MINNEAPOLIS — As coronavirus hot spots erupted at major U.S. meatpacking plants, experts criticized extremely tight working conditions that made the factories natural high risk contagion locations. But some Midwestern politicians have pointed the finger at the workers’ living conditions, suggesting crowded homes bear some
The comments — including a Wisconsin Supreme Court justice’s remark that an outbreak didn’t seem to have come from “regular folks” — outraged workers and advocates who slammed them as elitist and critical of immigrants, who make up a big share of America’s meatpacking workforce.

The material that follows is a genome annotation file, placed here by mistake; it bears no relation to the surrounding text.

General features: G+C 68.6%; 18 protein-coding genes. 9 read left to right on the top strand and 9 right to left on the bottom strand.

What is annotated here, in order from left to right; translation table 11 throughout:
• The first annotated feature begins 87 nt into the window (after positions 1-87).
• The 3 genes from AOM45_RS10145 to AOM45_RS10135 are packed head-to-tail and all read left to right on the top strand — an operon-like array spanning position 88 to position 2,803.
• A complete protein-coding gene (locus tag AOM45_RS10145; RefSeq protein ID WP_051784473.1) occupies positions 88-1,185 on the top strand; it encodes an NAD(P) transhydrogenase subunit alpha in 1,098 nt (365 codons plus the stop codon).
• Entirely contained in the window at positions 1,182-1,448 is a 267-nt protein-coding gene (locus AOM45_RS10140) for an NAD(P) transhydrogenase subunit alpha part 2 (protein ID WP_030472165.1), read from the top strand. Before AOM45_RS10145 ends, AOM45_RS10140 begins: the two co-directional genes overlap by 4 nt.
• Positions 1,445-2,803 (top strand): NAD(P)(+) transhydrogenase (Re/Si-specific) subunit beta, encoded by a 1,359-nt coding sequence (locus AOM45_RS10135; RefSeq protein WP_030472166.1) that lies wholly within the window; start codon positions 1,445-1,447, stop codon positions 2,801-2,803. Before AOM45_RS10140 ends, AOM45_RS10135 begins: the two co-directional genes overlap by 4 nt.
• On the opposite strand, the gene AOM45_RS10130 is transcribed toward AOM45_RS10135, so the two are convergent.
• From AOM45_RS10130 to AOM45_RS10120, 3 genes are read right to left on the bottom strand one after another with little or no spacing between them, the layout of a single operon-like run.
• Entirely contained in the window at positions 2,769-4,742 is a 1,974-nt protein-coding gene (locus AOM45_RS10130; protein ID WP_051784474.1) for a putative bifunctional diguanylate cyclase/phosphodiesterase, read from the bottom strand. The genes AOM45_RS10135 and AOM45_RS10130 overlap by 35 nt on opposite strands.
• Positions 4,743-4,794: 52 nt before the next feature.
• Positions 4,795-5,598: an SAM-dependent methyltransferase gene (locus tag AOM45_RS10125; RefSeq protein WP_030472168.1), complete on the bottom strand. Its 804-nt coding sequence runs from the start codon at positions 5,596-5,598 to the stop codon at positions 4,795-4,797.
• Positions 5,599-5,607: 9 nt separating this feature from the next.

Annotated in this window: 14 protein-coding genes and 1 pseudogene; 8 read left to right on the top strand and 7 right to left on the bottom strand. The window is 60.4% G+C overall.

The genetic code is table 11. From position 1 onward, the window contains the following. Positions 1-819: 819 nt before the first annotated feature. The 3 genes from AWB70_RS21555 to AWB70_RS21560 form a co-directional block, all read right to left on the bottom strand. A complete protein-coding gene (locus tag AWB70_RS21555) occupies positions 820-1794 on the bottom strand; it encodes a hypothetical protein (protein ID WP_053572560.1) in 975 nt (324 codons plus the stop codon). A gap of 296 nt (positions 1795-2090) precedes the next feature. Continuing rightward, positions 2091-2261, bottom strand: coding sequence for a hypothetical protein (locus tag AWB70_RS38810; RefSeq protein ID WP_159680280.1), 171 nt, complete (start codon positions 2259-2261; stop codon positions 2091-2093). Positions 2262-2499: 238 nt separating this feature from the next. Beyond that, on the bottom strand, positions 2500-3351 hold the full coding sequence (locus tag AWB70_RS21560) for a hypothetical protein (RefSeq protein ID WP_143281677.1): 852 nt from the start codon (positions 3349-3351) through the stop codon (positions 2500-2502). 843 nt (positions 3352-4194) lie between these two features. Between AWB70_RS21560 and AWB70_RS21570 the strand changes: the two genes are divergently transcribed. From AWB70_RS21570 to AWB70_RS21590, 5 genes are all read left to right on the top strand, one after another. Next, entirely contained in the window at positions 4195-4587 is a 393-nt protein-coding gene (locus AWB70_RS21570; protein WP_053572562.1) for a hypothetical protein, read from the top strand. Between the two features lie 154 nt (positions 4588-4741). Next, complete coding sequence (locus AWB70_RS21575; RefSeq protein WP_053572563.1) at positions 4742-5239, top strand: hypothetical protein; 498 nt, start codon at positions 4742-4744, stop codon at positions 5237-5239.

South Dakota Gov. Kristi Noem, a Republican, generated ire last month when discussing the closure of a Smithfield pork plant in Sioux Falls that infected 1,000 employees and people who came in contact with the workers, saying “99% of what’s going on today wasn’t happening inside the facility.”
The spread of the virus happened “more at home, where these employees were going home and spreading some of the virus because a lot of these folks who work at this plant live in the community, the same building, sometimes in the same apartment,” she said on Fox News.